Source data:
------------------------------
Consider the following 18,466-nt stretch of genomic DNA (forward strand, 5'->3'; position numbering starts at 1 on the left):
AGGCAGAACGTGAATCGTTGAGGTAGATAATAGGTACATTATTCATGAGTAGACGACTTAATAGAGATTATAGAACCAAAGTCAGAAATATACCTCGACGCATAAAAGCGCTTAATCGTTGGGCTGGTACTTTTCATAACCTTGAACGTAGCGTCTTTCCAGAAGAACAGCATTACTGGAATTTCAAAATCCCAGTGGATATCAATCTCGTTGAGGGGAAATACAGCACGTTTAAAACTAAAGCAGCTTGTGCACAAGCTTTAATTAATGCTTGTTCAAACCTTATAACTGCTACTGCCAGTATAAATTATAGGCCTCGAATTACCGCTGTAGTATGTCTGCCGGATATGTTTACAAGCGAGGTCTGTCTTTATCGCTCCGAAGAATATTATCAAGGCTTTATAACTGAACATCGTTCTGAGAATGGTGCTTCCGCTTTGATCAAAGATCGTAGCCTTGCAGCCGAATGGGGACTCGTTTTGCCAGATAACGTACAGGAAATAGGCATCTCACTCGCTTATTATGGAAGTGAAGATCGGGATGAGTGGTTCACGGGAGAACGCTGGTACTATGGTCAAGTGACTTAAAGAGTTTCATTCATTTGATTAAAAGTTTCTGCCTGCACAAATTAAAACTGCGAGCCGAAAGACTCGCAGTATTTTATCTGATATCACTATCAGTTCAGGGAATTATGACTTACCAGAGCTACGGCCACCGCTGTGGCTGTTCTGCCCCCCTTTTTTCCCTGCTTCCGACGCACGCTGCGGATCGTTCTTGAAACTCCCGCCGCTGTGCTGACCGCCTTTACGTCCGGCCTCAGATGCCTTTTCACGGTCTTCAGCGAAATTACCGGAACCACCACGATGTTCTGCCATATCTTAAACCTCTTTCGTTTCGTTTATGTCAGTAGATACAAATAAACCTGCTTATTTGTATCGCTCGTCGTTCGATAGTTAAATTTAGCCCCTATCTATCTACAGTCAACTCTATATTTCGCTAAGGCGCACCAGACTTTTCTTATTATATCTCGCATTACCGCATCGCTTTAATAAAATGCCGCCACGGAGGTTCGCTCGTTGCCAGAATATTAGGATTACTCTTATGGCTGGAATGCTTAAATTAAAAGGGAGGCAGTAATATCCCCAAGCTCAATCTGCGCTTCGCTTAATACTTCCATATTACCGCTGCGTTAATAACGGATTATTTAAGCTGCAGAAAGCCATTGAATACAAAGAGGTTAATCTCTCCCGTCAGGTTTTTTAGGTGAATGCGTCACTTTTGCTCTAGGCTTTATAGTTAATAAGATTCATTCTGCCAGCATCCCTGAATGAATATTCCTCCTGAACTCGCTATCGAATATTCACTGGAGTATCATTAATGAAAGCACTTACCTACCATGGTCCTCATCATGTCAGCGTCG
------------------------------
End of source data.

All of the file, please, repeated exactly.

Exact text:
Consider the following 18,466-nt stretch of genomic DNA (forward strand, 5'->3'; position numbering starts at 1 on the left):
AGGCAGAACGTGAATCGTTGAGGTAGATAATAGGTACATTATTCATGAGTAGACGACTTAATAGAGATTATAGAACCAAAGTCAGAAATATACCTCGACGCATAAAAGCGCTTAATCGTTGGGCTGGTACTTTTCATAACCTTGAACGTAGCGTCTTTCCAGAAGAACAGCATTACTGGAATTTCAAAATCCCAGTGGATATCAATCTCGTTGAGGGGAAATACAGCACGTTTAAAACTAAAGCAGCTTGTGCACAAGCTTTAATTAATGCTTGTTCAAACCTTATAACTGCTACTGCCAGTATAAATTATAGGCCTCGAATTACCGCTGTAGTATGTCTGCCGGATATGTTTACAAGCGAGGTCTGTCTTTATCGCTCCGAAGAATATTATCAAGGCTTTATAACTGAACATCGTTCTGAGAATGGTGCTTCCGCTTTGATCAAAGATCGTAGCCTTGCAGCCGAATGGGGACTCGTTTTGCCAGATAACGTACAGGAAATAGGCATCTCACTCGCTTATTATGGAAGTGAAGATCGGGATGAGTGGTTCACGGGAGAACGCTGGTACTATGGTCAAGTGACTTAAAGAGTTTCATTCATTTGATTAAAAGTTTCTGCCTGCACAAATTAAAACTGCGAGCCGAAAGACTCGCAGTATTTTATCTGATATCACTATCAGTTCAGGGAATTATGACTTACCAGAGCTACGGCCACCGCTGTGGCTGTTCTGCCCCCCTTTTTTCCCTGCTTCCGACGCACGCTGCGGATCGTTCTTGAAACTCCCGCCGCTGTGCTGACCGCCTTTACGTCCGGCCTCAGATGCCTTTTCACGGTCTTCAGCGAAATTACCGGAACCACCACGATGTTCTGCCATATCTTAAACCTCTTTCGTTTCGTTTATGTCAGTAGATACAAATAAACCTGCTTATTTGTATCGCTCGTCGTTCGATAGTTAAATTTAGCCCCTATCTATCTACAGTCAACTCTATATTTCGCTAAGGCGCACCAGACTTTTCTTATTATATCTCGCATTACCGCATCGCTTTAATAAAATGCCGCCACGGAGGTTCGCTCGTTGCCAGAATATTAGGATTACTCTTATGGCTGGAATGCTTAAATTAAAAGGGAGGCAGTAATATCCCCAAGCTCAATCTGCGCTTCGCTTAATACTTCCATATTACCGCTGCGTTAATAACGGATTATTTAAGCTGCAGAAAGCCATTGAATACAAAGAGGTTAATCTCTCCCGTCAGGTTTTTTAGGTGAATGCGTCACTTTTGCTCTAGGCTTTATAGTTAATAAGATTCATTCTGCCAGCATCCCTGAATGAATATTCCTCCTGAACTCGCTATCGAATATTCACTGGAGTATCATTAATGAAAGCACTTACCTACCATGGTCCTCATCATGTCAGCGTCG